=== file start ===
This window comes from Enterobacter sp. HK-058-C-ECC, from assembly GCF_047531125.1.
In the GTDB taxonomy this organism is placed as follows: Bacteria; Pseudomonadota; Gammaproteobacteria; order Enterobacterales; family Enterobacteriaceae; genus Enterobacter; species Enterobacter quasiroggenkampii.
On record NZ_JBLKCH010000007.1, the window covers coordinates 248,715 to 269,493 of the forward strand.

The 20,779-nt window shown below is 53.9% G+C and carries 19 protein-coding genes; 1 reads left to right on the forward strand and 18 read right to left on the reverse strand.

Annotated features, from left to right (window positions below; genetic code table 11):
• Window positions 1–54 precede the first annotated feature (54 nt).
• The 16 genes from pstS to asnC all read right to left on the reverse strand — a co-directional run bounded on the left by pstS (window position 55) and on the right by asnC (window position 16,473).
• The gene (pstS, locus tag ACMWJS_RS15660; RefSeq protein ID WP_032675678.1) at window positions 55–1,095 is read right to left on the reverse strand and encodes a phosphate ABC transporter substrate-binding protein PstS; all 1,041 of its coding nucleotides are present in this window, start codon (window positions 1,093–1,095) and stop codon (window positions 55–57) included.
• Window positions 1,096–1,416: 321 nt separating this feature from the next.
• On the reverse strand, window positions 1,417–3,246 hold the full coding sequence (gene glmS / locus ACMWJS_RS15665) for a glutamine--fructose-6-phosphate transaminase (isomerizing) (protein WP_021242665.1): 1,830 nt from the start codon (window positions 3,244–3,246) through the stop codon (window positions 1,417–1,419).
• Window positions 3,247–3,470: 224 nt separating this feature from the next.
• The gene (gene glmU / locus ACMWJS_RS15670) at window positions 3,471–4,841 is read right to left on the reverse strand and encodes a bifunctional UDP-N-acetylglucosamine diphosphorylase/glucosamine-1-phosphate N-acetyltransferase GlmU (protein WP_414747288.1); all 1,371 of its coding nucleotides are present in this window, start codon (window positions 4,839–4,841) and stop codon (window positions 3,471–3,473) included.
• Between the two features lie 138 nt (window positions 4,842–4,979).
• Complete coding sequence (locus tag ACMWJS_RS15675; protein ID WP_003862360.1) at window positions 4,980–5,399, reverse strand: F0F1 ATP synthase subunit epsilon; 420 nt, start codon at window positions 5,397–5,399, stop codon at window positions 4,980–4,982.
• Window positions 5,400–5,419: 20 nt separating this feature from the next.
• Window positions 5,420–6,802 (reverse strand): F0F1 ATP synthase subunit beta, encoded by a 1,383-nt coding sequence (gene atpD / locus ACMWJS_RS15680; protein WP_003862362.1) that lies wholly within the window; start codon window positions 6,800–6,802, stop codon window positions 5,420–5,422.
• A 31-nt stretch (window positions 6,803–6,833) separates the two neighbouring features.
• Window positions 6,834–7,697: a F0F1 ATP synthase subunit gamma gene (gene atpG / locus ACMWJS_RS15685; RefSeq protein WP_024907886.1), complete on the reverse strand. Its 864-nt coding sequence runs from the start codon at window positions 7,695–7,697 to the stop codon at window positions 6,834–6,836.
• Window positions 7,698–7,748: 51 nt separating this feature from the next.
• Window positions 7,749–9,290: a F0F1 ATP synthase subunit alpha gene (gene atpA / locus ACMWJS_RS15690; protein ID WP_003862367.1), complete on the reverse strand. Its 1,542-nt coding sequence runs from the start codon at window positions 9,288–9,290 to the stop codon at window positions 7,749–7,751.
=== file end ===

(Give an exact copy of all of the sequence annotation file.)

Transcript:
This window comes from Enterobacter sp. HK-058-C-ECC, from assembly GCF_047531125.1.
In the GTDB taxonomy this organism is placed as follows: Bacteria; Pseudomonadota; Gammaproteobacteria; order Enterobacterales; family Enterobacteriaceae; genus Enterobacter; species Enterobacter quasiroggenkampii.
On record NZ_JBLKCH010000007.1, the window covers coordinates 248,715 to 269,493 of the forward strand.

The 20,779-nt window shown below is 53.9% G+C and carries 19 protein-coding genes; 1 reads left to right on the forward strand and 18 read right to left on the reverse strand.

Annotated features, from left to right (window positions below; genetic code table 11):
• Window positions 1–54 precede the first annotated feature (54 nt).
• The 16 genes from pstS to asnC all read right to left on the reverse strand — a co-directional run bounded on the left by pstS (window position 55) and on the right by asnC (window position 16,473).
• The gene (pstS, locus tag ACMWJS_RS15660; RefSeq protein ID WP_032675678.1) at window positions 55–1,095 is read right to left on the reverse strand and encodes a phosphate ABC transporter substrate-binding protein PstS; all 1,041 of its coding nucleotides are present in this window, start codon (window positions 1,093–1,095) and stop codon (window positions 55–57) included.
• Window positions 1,096–1,416: 321 nt separating this feature from the next.
• On the reverse strand, window positions 1,417–3,246 hold the full coding sequence (gene glmS / locus ACMWJS_RS15665) for a glutamine--fructose-6-phosphate transaminase (isomerizing) (protein WP_021242665.1): 1,830 nt from the start codon (window positions 3,244–3,246) through the stop codon (window positions 1,417–1,419).
• Window positions 3,247–3,470: 224 nt separating this feature from the next.
• The gene (gene glmU / locus ACMWJS_RS15670) at window positions 3,471–4,841 is read right to left on the reverse strand and encodes a bifunctional UDP-N-acetylglucosamine diphosphorylase/glucosamine-1-phosphate N-acetyltransferase GlmU (protein WP_414747288.1); all 1,371 of its coding nucleotides are present in this window, start codon (window positions 4,839–4,841) and stop codon (window positions 3,471–3,473) included.
• Between the two features lie 138 nt (window positions 4,842–4,979).
• Complete coding sequence (locus tag ACMWJS_RS15675; protein ID WP_003862360.1) at window positions 4,980–5,399, reverse strand: F0F1 ATP synthase subunit epsilon; 420 nt, start codon at window positions 5,397–5,399, stop codon at window positions 4,980–4,982.
• Window positions 5,400–5,419: 20 nt separating this feature from the next.
• Window positions 5,420–6,802 (reverse strand): F0F1 ATP synthase subunit beta, encoded by a 1,383-nt coding sequence (gene atpD / locus ACMWJS_RS15680; protein WP_003862362.1) that lies wholly within the window; start codon window positions 6,800–6,802, stop codon window positions 5,420–5,422.
• A 31-nt stretch (window positions 6,803–6,833) separates the two neighbouring features.
• Window positions 6,834–7,697: a F0F1 ATP synthase subunit gamma gene (gene atpG / locus ACMWJS_RS15685; RefSeq protein WP_024907886.1), complete on the reverse strand. Its 864-nt coding sequence runs from the start codon at window positions 7,695–7,697 to the stop codon at window positions 6,834–6,836.
• Window positions 7,698–7,748: 51 nt separating this feature from the next.
• Window positions 7,749–9,290: a F0F1 ATP synthase subunit alpha gene (gene atpA / locus ACMWJS_RS15690; protein ID WP_003862367.1), complete on the reverse strand. Its 1,542-nt coding sequence runs from the start codon at window positions 9,288–9,290 to the stop codon at window positions 7,749–7,751.